If you’re looking for traditional watchmaking techniques, interesting material use, and avant-garde concepts of high-end horology, consider this article a light palate-cleanser between courses. Japanese watchmaker Citizen has announced a collection of clocks meant to offer modern designs based on the brand’s watches. The Citizen wall and desk clocks are at least reminiscent of Citizen watch designs, and with prices ranging between $100 and $250, it is easy to imagine they could be fun gadgets for watch lovers.
With the near atomically accurate time available on computers and phones, it has been noted many times that wristwatches offer little practical utility beyond some convenience. Yet, while not necessary, they can still be useful and attractive, and the same is true of clocks. The dials of the new Citizen clocks use 3D printing to add depth and detail, and across the collection are featured “upscale materials such as solid wood, crystal, leather, and metals.”
Citizen has, unfortunately, provided relatively little more information on the clocks themselves. For example, we don’t know some basic things like measurements – though that is arguably less critical than when we are looking at wristwatches where a few millimeters can make the difference between wearable and unwearable. Furthermore, while we know that there will be five collections – Decorative Accents, Workplace, Gallery, Outdoor, and Executive Suite – we don’t know which ones are which. It is not clear if the clocks we have pictures of from Citizen represent the full collection that will debut in Fall 2017 or if there are more, but we understand that they will continue to add models.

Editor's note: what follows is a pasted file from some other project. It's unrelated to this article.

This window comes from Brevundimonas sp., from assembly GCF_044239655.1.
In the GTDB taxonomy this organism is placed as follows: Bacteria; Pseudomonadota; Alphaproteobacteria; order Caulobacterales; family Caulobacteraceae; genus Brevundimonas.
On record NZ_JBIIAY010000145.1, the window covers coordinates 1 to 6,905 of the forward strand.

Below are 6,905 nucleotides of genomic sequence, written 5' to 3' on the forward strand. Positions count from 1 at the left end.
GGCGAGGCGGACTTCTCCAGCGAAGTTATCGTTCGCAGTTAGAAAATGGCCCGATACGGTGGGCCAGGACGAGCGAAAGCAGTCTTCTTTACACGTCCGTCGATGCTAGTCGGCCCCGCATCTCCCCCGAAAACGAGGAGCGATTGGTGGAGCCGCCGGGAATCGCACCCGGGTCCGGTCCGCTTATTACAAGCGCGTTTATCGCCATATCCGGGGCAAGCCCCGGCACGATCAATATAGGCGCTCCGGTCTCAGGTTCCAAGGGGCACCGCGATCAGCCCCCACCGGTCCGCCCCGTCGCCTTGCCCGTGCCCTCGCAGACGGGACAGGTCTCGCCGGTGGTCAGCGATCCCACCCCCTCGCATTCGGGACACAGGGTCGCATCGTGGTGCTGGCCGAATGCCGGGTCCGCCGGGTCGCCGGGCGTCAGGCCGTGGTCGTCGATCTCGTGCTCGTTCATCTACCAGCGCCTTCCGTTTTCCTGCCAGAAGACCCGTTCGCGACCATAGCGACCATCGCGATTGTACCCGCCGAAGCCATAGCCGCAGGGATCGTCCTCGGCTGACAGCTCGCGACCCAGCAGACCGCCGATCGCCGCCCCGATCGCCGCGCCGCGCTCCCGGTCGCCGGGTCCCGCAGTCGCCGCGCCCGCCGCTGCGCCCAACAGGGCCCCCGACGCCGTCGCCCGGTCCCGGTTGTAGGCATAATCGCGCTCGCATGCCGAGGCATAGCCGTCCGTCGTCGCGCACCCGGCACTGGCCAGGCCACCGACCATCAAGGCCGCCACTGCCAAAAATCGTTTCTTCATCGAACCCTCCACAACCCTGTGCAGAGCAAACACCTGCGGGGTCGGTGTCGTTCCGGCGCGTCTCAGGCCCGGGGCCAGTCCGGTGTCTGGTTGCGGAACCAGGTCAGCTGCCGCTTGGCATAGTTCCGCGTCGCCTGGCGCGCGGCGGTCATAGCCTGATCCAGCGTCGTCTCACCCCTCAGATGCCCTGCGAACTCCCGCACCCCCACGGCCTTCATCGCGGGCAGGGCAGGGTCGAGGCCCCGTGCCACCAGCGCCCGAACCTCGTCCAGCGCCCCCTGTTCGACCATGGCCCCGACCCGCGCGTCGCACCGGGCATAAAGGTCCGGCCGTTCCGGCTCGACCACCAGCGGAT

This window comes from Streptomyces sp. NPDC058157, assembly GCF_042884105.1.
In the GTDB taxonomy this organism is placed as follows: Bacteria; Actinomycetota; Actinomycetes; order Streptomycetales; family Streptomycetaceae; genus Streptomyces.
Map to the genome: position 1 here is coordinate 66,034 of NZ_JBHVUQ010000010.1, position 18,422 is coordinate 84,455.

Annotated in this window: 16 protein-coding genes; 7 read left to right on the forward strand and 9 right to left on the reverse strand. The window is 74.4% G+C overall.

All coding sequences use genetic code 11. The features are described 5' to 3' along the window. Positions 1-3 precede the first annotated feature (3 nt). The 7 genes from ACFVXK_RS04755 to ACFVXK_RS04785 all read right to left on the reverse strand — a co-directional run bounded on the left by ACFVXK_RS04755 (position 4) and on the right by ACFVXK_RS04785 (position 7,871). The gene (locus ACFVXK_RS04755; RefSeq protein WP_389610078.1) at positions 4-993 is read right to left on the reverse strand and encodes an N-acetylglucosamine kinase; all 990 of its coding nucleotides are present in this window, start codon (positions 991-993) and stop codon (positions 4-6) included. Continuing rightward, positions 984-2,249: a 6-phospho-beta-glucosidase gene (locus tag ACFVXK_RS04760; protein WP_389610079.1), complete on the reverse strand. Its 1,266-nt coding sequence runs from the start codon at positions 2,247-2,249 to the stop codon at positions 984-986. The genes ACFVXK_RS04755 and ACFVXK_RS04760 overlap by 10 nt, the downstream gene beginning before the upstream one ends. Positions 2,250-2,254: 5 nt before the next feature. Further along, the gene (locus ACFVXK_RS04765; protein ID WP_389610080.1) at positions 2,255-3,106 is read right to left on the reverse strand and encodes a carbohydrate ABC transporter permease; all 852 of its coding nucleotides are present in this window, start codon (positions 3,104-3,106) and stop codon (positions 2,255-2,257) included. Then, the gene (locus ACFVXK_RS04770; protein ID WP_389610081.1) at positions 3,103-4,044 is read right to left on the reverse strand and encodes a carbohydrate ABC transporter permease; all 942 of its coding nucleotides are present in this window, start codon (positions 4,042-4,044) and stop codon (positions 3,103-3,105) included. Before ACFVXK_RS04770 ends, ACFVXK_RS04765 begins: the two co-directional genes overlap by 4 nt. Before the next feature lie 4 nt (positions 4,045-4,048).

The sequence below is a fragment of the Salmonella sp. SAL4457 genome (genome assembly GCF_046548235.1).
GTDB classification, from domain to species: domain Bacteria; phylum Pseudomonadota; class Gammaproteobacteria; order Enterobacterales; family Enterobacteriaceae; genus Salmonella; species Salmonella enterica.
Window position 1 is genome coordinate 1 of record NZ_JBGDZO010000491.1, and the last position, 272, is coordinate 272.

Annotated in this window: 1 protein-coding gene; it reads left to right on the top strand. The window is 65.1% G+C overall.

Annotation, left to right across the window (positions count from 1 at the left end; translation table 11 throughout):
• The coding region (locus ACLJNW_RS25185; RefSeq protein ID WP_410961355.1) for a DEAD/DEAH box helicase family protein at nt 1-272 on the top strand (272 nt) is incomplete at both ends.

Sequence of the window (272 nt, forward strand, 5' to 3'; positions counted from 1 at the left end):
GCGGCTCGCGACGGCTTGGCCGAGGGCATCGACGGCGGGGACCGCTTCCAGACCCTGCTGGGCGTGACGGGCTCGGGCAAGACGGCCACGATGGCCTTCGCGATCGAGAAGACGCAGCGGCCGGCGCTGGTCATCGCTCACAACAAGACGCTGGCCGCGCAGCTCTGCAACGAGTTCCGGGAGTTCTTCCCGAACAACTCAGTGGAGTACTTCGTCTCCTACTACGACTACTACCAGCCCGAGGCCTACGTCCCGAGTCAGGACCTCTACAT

The clock shown above, based on Citizen’s chronograph watch designs, appears to be the most full-featured with a hydrometer and thermometer replacing chronograph sub-dials, as well as a power reserve indicator at 12 o’clock for Citizen’s Eco-Drive light-powered technology. In addition to the time, at least one other clock also features the hydrometer and thermometer, which is probably useful. The clock above particularly looks like a Citizen Promaster Eco Drive Chronograph AV0020-55A AV0020 – amusingly, with even the tachymeter there for decoration. Why not go all the way and have non-functioning pushers as well? On that and similar watches, the on/off switch at 7:30 tells you if the alarm is activated or not. Here, again, it may also be just decorative, since it is not clear in Citizen’s pictures or materials how the alarm would be set. We will give Citizen the benefit of the doubt that the Eco-Drive wordmark and power reserve indicator are actually functional.
The collection appears to be varied, with some taking cues from certain watches and others more generally incorporating Citizen’s “signature design codes.” The cylindrical desk clock that appears very automotive-inspired is particularly cool-looking to me. I’ve often seen the clocks in watch brand boutiques, for instance, that look like Rolex, Hublot, Audemars Piguet, or other watches and wondered if you could buy them somewhere.
Not that you need to be a watch enthusiast to find a simple, modern clock an appealing appointment for the home or office, but the reference to Citizen watches is fun. We recently talked about a Junghans Max Bill “collectors set” featuring a quartz desk clock that added about $500 to the price of the watch alone. And we won’t even get into the high-end, avant-garde MB&F collaborations with Swiss clockmaker L’Epée (but you can see hands-on examples like this Melchior Robot Clock or this Starfleet Machine Clock) that many of us appreciate but far fewer can afford. The Citizen clocks offer the brand’s familiar value and style, and they will be available online and in-store from Fall 2017 for prices in the range of $105 – $250. citizenwatch.com